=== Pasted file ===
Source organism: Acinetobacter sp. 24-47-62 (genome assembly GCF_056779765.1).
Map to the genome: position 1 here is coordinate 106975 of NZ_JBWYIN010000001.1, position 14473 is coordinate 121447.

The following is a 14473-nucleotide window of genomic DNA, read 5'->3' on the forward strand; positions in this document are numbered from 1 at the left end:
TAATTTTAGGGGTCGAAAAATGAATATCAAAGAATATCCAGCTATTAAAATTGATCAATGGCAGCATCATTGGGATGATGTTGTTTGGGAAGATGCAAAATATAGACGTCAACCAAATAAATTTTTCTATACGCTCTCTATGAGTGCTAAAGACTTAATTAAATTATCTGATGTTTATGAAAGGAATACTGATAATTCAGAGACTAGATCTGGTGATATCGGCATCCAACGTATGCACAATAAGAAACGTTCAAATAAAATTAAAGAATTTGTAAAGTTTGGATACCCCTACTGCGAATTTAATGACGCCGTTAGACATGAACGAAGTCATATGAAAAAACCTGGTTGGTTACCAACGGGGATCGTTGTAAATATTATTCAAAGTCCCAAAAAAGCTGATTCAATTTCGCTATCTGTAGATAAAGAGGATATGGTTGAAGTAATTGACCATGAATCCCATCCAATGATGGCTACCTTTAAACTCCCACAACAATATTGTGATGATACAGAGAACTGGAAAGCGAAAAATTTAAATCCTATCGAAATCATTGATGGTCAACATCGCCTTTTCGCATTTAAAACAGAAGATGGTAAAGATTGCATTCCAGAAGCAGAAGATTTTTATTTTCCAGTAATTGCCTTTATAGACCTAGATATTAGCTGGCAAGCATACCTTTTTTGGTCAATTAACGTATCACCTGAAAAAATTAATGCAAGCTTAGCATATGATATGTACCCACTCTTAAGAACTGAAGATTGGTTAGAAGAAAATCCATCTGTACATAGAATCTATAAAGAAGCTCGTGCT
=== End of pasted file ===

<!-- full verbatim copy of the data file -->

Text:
Source organism: Acinetobacter sp. 24-47-62 (genome assembly GCF_056779765.1).
Map to the genome: position 1 here is coordinate 106975 of NZ_JBWYIN010000001.1, position 14473 is coordinate 121447.

The following is a 14473-nucleotide window of genomic DNA, read 5'->3' on the forward strand; positions in this document are numbered from 1 at the left end:
TAATTTTAGGGGTCGAAAAATGAATATCAAAGAATATCCAGCTATTAAAATTGATCAATGGCAGCATCATTGGGATGATGTTGTTTGGGAAGATGCAAAATATAGACGTCAACCAAATAAATTTTTCTATACGCTCTCTATGAGTGCTAAAGACTTAATTAAATTATCTGATGTTTATGAAAGGAATACTGATAATTCAGAGACTAGATCTGGTGATATCGGCATCCAACGTATGCACAATAAGAAACGTTCAAATAAAATTAAAGAATTTGTAAAGTTTGGATACCCCTACTGCGAATTTAATGACGCCGTTAGACATGAACGAAGTCATATGAAAAAACCTGGTTGGTTACCAACGGGGATCGTTGTAAATATTATTCAAAGTCCCAAAAAAGCTGATTCAATTTCGCTATCTGTAGATAAAGAGGATATGGTTGAAGTAATTGACCATGAATCCCATCCAATGATGGCTACCTTTAAACTCCCACAACAATATTGTGATGATACAGAGAACTGGAAAGCGAAAAATTTAAATCCTATCGAAATCATTGATGGTCAACATCGCCTTTTCGCATTTAAAACAGAAGATGGTAAAGATTGCATTCCAGAAGCAGAAGATTTTTATTTTCCAGTAATTGCCTTTATAGACCTAGATATTAGCTGGCAAGCATACCTTTTTTGGTCAATTAACGTATCACCTGAAAAAATTAATGCAAGCTTAGCATATGATATGTACCCACTCTTAAGAACTGAAGATTGGTTAGAAGAAAATCCATCTGTACATAGAATCTATAAAGAAGCTCGTGCT